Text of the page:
22.214.171.124. Effects of Climate Change on River Flows
Figure 4-1: Change in average annual runoff by 2050 under HadCM2 ensemble
mean (a) and HadCM3 (b) (Arnell, 1999b).
By far the majority of studies into the effects of climate
change on river flows have used GCMs to define changes in climate that are applied
to observed climate input data to create perturbed data series. These perturbed
data are then fed through a hydrological model and the resulting changes in
river flows assessed. Since the SAR, there have been several global-scale assessments
and a large number of catchment-scale studies. Confidence in these results is
largely a function of confidence in climate change scenarios at the catchment
scale, although Boorman and Sefton (1997) show that the use of a physically
unrealistic hydrological model could lead to misleading results.
Arnell (1999b) used a macro-scale hydrological model to simulate streamflow
across the world at a spatial resolution of 0.5°x0.5°, under the 19611990
baseline climate and under several scenarios derived from HadCM2 and HadCM3
experiments. Figure 4-1 shows the absolute change in annual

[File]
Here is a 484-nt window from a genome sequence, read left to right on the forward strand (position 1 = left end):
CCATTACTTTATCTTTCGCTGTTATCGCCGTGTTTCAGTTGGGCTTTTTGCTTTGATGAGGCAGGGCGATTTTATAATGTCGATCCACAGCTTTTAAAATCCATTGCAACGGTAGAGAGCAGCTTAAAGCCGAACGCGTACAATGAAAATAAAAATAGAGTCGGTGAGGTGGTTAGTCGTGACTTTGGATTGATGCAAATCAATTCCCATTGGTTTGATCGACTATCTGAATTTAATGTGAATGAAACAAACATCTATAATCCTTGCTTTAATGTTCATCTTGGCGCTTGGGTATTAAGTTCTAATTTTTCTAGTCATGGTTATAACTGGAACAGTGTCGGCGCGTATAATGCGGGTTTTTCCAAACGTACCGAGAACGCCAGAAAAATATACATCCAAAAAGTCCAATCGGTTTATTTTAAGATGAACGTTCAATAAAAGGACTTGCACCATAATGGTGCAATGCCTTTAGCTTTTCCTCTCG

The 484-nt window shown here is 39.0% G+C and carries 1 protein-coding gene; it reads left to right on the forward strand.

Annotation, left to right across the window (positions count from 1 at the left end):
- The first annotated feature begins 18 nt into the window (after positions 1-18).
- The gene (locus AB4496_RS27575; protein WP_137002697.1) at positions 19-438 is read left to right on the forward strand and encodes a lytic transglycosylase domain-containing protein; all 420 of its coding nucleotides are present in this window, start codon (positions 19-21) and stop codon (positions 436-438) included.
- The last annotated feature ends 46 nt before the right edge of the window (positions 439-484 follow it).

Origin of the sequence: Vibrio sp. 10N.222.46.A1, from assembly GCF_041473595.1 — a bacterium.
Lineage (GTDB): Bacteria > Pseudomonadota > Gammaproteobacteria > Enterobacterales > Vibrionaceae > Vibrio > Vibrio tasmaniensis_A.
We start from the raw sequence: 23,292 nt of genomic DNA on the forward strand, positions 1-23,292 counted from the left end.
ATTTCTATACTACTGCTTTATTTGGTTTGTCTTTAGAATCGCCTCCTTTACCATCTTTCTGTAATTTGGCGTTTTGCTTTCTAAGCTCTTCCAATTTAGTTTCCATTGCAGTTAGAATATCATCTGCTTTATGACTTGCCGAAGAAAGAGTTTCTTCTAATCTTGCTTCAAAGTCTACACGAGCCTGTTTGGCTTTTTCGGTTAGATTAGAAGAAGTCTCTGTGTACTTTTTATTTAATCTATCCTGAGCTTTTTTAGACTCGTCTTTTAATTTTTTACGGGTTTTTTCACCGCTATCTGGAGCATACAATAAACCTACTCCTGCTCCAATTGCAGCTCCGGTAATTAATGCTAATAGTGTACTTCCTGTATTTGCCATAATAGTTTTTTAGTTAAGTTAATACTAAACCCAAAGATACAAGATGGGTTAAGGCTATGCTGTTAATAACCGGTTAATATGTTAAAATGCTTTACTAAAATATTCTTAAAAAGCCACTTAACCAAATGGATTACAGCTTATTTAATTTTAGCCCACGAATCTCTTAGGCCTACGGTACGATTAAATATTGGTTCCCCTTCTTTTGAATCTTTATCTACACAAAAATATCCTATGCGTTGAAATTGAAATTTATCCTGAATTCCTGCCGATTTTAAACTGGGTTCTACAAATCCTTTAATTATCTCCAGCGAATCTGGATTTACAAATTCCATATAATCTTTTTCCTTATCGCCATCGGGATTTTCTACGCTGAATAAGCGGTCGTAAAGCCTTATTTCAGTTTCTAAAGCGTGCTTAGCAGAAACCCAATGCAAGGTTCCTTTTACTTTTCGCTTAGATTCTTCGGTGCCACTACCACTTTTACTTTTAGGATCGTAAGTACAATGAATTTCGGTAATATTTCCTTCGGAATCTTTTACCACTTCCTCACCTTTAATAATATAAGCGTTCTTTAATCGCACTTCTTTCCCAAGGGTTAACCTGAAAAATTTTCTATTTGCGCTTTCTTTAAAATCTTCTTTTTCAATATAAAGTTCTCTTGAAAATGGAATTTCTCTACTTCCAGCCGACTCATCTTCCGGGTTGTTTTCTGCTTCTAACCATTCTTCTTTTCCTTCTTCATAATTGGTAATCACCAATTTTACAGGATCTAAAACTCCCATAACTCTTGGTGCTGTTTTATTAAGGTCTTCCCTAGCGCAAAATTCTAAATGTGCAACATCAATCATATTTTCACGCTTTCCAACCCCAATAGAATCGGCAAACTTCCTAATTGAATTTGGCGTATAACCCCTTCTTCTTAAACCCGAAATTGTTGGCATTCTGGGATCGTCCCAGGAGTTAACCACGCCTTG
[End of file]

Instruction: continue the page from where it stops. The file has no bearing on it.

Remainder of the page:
runoff by the 2050s under the HadCM2 and HadCM3 scenarios: Both have an increase
in effective CO2 concentrations of 1% yr-1. The patterns
of change are broadly similar to the change in annual precipitationincreases
in high latitudes and many equatorial regions but decreases in mid-latitudes
and some subtropical regionsbut the general increase in evaporation means
that some areas that see an increase in precipitation will experience a reduction
in runoff. Alcamo et al. (1997) also simulated the effects of different climate
change scenarios on global river flows, showing broadly similar patterns to
those in Figure 4-1.
Rather than assess each individual study, this section simply tabulates catchment-scale
studies published since the SAR and draws some general conclusions. As in the
SAR, the use of different scenarios hinders quantitative spatial comparisons.
Table 4-2 summarizes the studies published since the SAR,
by continent. All of the studies used a hydrological model to estimate the effects
of climate scenarios, and all used scenarios based on GCM output. The table
does not include sensitivity studies (showing the effects of, for example, increasing
precipitation by 10%) or explore the hydrological implications of past climates.
Although such studies provide extremely valuable insights into the sensitivity
of hydrological systems to changes in climate, they are not assessments of the
potential effects of future global warming.
It is clear from Table 4-2 that there are clear spatial
variations in the numbers and types of studies undertaken to date; relatively
few studies have been published in Africa, Latin America, and southeast Asia.
A general conclusion, consistent across many studies, is that the effects of
a given climate change scenario vary with catchment physical and land-cover
properties and that small headwater streams may be particularly sensitive to
changeas shown in northwestern Ontario, for example, by Schindler et al.